First things first…an explanation of what’s going on.
Basically, nobody is willing to buy these packages of mortgages. This is why banks are having cash flow problems and not lending money…because they can’t sell these packages and they’re worried they won’t have enough liquid assets.
But let’s be clear…a good 80% of these mortgages are perfectly good mortgages. Another 10% could go either way and the other 10% are probably dogs. But this is why the government has to step in…because the “free market” won’t. And frankly, the market should because these assets are being offered up at discounted prices. Still, investors won’t bite and so we have the crisis.
So one thing everybody needs to be VERY clear about is we’re not just throwing $700B down a hole and saying goodbye to it. This is an investment.
Now then, what is Paulson’s plan?
The quick and easy explanation is he wants to take $700B and buy up these assets in stages. $100B here, $100B there, buying packages for 40 cents on the dollar, etc. And so the market will get rid of these packages that nobody wants right now and will get flooded with good paper (money) that it needs to keep moving. This will give our banks the ability to start lending again, which they haven’t been able to do because nobody will buy these mortgages.
It’s not as simple as that, but those are the basics. And, as mentioned, we’ll eventually sell these assets when they become valuable again.
What’s the net for taxpayers?
Well, we could lose $200B or we could make $200B. So there are risks here, but the upside of the government buying these assets is the fact that we can actually hold them until they might actually be worth a great deal more than we buy them for. So think of the government as the world’s biggest corporation that is so heavily leveraged across the world that it simply can’t fail…at least at this point.
So why aren’t we just going with the plan as is?
Because Paulson’s plan badly needs oversight. And while he claims his 2-page outline was simply that, an outline, there was a section in there where it certainly seemed like the exact opposite of oversight. Also, if the government is going to buy these assets, it needs mechanisms to help out people who can’t pay their mortgages and pay back the taxpayers if we make a profit. Essentially, “Main Street” needs to believe that they’re going to get help too, and let’s be honest…if we’re going to buy $700B worth of mortgages we’ll ultimately benefit from fewer people defaulting, right? So a stimulus package should be part of any bailout plan.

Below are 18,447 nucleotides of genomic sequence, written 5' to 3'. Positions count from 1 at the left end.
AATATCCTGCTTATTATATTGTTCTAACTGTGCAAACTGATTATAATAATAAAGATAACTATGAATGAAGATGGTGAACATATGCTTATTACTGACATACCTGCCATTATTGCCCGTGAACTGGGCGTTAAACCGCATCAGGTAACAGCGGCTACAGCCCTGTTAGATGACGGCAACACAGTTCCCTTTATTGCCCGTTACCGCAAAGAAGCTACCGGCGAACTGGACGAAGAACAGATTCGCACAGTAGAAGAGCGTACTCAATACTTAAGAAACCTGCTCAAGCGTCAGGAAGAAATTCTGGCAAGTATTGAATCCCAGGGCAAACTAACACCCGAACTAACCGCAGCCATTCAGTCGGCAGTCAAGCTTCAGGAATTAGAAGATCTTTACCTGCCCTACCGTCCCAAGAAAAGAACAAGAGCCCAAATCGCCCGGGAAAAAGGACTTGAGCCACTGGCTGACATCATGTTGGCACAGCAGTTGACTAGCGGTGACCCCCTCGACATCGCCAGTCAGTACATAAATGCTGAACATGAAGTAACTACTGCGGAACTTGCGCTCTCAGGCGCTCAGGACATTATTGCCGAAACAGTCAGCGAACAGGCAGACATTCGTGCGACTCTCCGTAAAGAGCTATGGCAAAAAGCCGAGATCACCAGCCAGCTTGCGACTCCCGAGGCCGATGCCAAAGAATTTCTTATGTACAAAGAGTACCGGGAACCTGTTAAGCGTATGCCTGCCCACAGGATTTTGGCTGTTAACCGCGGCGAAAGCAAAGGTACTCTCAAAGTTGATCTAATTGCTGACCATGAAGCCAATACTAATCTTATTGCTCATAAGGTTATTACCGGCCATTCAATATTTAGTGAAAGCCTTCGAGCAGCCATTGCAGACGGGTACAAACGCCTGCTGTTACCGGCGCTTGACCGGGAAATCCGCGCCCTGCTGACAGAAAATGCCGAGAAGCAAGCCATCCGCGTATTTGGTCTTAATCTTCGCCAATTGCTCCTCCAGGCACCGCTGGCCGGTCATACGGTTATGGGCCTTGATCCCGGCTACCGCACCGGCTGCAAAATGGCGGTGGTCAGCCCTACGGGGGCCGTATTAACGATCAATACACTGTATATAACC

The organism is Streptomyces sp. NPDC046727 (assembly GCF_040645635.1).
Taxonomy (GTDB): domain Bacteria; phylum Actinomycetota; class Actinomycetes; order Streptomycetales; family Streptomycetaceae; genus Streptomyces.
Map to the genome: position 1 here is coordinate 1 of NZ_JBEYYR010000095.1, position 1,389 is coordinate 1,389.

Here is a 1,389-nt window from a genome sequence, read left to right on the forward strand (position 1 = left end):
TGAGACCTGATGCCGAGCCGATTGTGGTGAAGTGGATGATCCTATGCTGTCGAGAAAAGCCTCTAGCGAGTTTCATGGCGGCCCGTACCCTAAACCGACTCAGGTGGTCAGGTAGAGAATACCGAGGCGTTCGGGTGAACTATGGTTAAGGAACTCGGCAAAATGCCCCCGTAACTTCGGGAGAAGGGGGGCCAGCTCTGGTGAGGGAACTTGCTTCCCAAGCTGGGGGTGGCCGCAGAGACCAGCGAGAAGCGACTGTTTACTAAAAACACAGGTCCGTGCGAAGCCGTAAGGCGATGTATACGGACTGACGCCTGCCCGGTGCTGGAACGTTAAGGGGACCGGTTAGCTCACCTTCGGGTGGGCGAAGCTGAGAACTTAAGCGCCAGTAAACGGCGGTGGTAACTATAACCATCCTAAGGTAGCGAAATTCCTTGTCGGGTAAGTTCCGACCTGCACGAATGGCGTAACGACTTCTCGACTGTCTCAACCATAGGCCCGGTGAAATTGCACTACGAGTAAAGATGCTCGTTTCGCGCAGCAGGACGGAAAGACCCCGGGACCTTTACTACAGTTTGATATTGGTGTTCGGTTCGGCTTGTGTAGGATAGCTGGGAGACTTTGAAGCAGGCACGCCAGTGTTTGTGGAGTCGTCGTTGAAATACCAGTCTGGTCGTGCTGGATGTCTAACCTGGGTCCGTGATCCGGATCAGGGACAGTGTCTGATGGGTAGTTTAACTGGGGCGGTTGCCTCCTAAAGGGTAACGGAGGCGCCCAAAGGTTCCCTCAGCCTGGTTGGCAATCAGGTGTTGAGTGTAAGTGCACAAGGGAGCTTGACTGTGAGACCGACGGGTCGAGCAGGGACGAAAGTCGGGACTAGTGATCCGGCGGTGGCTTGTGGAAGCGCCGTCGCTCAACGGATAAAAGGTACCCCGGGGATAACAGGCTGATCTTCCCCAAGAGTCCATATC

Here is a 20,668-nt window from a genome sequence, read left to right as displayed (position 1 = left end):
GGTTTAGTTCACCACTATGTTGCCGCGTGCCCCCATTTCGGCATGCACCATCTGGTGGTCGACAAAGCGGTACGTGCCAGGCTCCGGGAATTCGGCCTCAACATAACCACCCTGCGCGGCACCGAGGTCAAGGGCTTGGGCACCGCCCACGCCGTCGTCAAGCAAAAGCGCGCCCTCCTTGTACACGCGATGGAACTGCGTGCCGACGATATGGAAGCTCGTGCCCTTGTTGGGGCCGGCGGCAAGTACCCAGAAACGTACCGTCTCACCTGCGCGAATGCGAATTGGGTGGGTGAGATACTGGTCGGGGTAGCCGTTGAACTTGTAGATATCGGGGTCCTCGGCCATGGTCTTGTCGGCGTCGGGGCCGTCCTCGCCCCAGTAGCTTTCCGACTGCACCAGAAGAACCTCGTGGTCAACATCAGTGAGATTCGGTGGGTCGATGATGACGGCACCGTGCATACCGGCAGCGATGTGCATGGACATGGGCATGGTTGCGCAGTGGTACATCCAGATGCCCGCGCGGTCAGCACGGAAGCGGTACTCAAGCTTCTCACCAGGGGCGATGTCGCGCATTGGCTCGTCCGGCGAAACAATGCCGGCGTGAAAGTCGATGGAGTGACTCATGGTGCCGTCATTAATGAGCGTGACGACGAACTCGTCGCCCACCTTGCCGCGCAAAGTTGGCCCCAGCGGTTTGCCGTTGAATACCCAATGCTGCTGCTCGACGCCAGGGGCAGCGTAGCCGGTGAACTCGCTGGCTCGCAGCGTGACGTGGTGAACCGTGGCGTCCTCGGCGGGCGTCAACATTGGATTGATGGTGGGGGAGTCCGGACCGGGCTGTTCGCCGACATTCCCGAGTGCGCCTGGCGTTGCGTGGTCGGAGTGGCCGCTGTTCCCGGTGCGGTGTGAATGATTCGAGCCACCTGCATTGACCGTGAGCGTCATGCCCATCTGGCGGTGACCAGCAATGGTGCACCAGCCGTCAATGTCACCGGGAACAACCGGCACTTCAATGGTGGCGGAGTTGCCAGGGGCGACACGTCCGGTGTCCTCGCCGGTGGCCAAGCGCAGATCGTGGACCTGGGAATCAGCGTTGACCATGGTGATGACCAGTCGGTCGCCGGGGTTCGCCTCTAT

Also, while I think there should be limits placed on CEO and executive pay, that’s not as important to me as the first three I’ve mentioned (oversight, payback and mortgage help). In fact, I agree with Paulson that it could hurt acceptance of the bailout in the private sector because CEOs will balk at having their salaries cut so drastically. McCain wants a $400,00K limit and I believe Obama has said $2M. But again, I think this could hurt acceptance of the bailout money.
So how did the candidates respond to this plan?
Obama essentially outlines the four things I’ve covered. McCain has three of them, with the only thing missing being the stimulus package for “Main Street.” In fact, McCain has flatly said no to a bailout for taxpayers. Honestly, I think this will hurt him because EVERYBODY I’ve talked to, whether they be Repub, Dem or Indy says “Where’s my piece?”
Oh, and by the way…Bush just wanted to go with Paulson’s two page plan and leave the power of all this money in one person’s hands. So there’s some more sage wisdom from the Oval Office. My how he’ll be missed.
So how will all of this ultimately unfold?
Who knows, but they better figure out something soon or else risk some serious economic consequences. Because if banks don’t get this cash, then they could fail. And then the walls could all start come tumbling down. That’s why everybody is scrambling right now. They are scared $#!+less of the repercussions if we don’t do something.
In any event, I hope this has been informative. Obviously I’m not a financial expert, but I’ve tried to pay close attention over the past week so I could help everybody figure out what’s going on. If I’ve missed something or gotten something wrong, please feel free to correct in the comments section below.
More as it develops…